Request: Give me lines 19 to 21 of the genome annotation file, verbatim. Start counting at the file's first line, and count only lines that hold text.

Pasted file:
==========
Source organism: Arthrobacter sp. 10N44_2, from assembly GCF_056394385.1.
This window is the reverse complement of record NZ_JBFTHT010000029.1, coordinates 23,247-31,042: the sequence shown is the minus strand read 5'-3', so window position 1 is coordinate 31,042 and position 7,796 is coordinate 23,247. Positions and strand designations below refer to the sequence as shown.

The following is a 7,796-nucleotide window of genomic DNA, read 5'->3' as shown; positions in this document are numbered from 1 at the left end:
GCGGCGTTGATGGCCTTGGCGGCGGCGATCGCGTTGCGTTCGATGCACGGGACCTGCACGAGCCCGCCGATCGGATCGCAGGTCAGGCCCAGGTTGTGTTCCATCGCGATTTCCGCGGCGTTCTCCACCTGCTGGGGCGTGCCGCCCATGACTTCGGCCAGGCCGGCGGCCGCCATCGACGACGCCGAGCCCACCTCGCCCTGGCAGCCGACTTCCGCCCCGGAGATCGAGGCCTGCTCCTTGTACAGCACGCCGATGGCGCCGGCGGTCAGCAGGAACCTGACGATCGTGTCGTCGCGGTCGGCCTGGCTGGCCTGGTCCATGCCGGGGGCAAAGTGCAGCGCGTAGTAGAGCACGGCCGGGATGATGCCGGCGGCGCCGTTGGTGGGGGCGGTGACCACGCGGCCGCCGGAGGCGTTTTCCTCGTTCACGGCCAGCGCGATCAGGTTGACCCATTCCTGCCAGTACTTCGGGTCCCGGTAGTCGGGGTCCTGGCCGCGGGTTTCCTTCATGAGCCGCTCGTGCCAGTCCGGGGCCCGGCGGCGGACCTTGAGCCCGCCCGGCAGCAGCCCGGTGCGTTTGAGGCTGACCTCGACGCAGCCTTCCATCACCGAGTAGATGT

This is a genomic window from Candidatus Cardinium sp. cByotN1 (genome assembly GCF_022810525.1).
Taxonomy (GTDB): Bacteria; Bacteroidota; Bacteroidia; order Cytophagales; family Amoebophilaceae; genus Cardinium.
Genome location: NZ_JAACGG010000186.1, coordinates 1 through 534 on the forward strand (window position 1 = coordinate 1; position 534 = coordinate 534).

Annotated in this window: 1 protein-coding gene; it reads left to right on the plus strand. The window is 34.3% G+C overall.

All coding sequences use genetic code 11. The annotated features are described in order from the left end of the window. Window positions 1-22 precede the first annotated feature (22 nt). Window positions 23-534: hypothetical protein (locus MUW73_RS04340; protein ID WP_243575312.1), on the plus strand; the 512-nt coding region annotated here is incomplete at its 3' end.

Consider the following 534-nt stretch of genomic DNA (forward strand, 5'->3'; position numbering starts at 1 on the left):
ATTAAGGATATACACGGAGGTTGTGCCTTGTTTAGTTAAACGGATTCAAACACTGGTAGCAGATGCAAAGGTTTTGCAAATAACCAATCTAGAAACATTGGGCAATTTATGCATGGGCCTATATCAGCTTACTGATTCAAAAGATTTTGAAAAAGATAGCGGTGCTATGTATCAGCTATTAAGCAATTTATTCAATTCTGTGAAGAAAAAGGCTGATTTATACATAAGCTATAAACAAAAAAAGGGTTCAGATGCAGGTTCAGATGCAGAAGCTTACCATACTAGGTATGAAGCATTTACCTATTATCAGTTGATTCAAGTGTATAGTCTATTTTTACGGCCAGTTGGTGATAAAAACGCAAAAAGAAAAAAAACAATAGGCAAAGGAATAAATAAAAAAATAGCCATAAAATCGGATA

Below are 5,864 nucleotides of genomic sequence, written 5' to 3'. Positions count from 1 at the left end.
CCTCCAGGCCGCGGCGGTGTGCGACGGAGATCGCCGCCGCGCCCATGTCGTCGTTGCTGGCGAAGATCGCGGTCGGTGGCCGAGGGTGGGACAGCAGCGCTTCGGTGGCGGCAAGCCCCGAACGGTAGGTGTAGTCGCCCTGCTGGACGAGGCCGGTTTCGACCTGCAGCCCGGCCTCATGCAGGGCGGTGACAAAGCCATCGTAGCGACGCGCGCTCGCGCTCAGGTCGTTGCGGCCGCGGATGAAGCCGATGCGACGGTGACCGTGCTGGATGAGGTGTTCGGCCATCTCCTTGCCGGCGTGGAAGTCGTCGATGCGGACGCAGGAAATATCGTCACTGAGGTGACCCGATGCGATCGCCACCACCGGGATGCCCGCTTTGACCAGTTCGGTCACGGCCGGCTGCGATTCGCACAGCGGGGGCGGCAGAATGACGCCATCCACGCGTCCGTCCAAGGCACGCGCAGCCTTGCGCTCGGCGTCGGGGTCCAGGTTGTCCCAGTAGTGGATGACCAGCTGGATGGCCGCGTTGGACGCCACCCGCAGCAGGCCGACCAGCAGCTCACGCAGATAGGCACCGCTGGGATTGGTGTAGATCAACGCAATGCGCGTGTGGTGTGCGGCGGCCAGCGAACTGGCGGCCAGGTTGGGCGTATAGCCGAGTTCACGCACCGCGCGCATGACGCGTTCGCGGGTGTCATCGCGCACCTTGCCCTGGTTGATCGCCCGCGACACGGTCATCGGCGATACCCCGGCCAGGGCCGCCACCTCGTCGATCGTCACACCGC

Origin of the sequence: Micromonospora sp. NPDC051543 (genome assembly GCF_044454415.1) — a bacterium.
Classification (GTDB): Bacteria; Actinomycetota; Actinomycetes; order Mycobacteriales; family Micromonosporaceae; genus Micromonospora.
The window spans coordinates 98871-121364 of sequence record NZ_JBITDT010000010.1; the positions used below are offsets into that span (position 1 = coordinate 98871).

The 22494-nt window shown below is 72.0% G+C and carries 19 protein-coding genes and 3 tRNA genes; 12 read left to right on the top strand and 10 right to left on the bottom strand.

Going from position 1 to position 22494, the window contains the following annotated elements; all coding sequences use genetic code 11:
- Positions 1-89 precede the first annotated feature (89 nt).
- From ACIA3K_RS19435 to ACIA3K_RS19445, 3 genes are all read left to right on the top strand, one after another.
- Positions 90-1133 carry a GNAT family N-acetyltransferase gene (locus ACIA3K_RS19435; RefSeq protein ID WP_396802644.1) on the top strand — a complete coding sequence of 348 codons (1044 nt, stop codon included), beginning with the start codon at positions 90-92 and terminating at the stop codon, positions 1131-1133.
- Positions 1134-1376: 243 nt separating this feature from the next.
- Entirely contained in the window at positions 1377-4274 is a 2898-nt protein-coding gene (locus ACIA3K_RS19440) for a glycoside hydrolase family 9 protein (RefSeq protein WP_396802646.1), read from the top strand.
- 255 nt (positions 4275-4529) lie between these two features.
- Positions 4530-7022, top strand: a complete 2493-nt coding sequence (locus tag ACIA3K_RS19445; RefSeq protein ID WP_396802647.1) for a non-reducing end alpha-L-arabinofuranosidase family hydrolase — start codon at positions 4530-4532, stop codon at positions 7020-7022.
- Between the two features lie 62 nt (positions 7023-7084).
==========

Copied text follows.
- Positions 1-89 precede the first annotated feature (89 nt).
- From ACIA3K_RS19435 to ACIA3K_RS19445, 3 genes are all read left to right on the top strand, one after another.
- Positions 90-1133 carry a GNAT family N-acetyltransferase gene (locus ACIA3K_RS19435; RefSeq protein ID WP_396802644.1) on the top strand — a complete coding sequence of 348 codons (1044 nt, stop codon included), beginning with the start codon at positions 90-92 and terminating at the stop codon, positions 1131-1133.